Objective The utility of structured exercise for rehabilitation purposes early in the postacute phase (ie, beyond the initial 24–48 hours of advised rest) following sport-related concussion (SRC) remains largely unexplored. This study examined the feasibility of implementing a standardised aerobic exercise (AE) intervention in the postacute stage of SRC recovery in a sample of adolescent students with SRC compared with usual care.
Methods Symptomatic adolescents with SRC were randomised to one of two groups: Aerobic Exercise (n=8) or Usual Care (n=7). The AE intervention, beginning on day 6 postinjury, comprised eight sessions with progressive increases in intensity and duration on a cycle ergometer. Usual care consisted of rest followed by physician-advised progressions in activity levels in an unsupervised setting. All participants were evaluated by physician at weeks 1, 2, 3 and 4 postconcussion. Outcome measures included: (1) Intervention feasibility: symptom status pre-post exercise sessions and completion of intervention and (2) Clinical recovery: symptom status at weeks 1, 2, 3 and 4 postinjury and medical clearance date.
Results All participants completed the exercise sessions as part of the AE intervention and symptom exacerbation was not associated with any exercise session. The AE group experienced greater symptom resolution compared with the Usual Care Group across the recovery timeline.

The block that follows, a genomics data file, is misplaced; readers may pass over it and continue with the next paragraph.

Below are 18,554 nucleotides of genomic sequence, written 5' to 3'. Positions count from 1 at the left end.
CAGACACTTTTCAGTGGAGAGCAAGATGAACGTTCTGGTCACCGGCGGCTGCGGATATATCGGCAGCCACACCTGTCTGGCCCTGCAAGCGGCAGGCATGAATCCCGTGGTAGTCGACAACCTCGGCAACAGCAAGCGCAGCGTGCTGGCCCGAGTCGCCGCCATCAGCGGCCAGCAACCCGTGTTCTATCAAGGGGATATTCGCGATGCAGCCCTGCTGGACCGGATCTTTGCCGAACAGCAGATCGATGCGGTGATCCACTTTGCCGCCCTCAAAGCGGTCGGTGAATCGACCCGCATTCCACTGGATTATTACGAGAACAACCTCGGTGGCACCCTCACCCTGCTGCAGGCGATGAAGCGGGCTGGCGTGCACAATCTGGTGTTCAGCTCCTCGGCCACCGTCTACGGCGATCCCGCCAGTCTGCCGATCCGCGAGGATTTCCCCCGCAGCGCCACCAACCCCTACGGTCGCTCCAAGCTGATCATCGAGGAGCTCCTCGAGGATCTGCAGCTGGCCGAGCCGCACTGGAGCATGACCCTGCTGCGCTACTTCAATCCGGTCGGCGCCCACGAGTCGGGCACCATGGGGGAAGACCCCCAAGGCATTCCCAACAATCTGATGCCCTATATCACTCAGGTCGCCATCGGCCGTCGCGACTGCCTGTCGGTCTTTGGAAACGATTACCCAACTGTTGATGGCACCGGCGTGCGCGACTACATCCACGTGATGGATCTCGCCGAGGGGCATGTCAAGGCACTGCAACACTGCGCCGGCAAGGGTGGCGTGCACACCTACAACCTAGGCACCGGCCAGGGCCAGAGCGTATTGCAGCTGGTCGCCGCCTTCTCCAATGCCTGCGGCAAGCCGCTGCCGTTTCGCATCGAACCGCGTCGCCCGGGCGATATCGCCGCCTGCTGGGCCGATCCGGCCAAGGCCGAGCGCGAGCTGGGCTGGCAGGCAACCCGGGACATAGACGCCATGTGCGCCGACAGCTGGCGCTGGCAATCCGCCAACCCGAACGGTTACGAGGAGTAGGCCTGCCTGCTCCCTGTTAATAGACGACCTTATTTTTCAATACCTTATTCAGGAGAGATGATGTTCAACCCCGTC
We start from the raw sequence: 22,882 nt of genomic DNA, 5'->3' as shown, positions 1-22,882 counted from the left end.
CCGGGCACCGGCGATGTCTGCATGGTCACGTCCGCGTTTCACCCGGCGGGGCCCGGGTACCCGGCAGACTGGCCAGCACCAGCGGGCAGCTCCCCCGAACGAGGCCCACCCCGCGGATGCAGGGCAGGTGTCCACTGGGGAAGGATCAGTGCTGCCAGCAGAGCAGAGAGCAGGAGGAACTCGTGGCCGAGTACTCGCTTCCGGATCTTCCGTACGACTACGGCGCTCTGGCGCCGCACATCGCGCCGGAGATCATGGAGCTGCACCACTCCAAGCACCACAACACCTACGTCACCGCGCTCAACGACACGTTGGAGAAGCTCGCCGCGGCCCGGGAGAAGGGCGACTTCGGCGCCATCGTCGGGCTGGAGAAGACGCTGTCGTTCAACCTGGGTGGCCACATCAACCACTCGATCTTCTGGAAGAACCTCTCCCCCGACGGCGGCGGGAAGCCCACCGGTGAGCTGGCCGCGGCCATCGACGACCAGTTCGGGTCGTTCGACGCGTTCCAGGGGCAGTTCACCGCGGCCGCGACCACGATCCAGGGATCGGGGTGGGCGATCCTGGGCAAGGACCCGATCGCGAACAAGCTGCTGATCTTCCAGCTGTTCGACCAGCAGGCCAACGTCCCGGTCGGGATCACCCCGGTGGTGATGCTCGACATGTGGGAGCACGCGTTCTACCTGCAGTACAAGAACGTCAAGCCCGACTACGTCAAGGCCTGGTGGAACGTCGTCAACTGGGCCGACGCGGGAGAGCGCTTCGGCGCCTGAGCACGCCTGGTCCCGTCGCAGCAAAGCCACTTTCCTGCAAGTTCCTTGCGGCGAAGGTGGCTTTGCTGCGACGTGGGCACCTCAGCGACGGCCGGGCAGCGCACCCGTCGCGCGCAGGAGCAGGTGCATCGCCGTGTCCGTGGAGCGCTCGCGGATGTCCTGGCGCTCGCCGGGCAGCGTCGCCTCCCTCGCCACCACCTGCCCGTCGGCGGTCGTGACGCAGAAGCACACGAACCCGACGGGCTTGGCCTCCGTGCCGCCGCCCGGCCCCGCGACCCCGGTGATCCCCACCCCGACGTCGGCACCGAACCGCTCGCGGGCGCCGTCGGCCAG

Conclusion A structured AE protocol appears to be safe and feasible to administer in the postacute stage of SRC recovery in adolescents and should be explored as part of a full Phase III Clinical Trial.
- aerobic exercise
- randomised control trial
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What are the new findings?
Postacute structured aerobic exercise (AE), beginning on day 6 postinjury, appears to be both safe and feasible to administer to symptomatic adolescent patients with sport-related concussion.
The eight-session structured AE intervention implemented in this study was not associated with any exacerbation of symptoms and/or prolonged time to medical clearance compared with ‘usual care’.
Structured AE appears to be associated with faster resolution of symptoms severity compared with ‘usual care’.
How might it impact on clinical practice in the near future?
Findings support the emerging paradigm shift in concussion management towards active rehabilitation rather than rest.
Clinicians now have empirical evidence to support the safe prescription of light-to-moderate aerobic exercise as an intervention in the early stages of recovery following sport-related concussion (SRC).
Results support the increasing obsolescence of rest in the clinical management of SRC.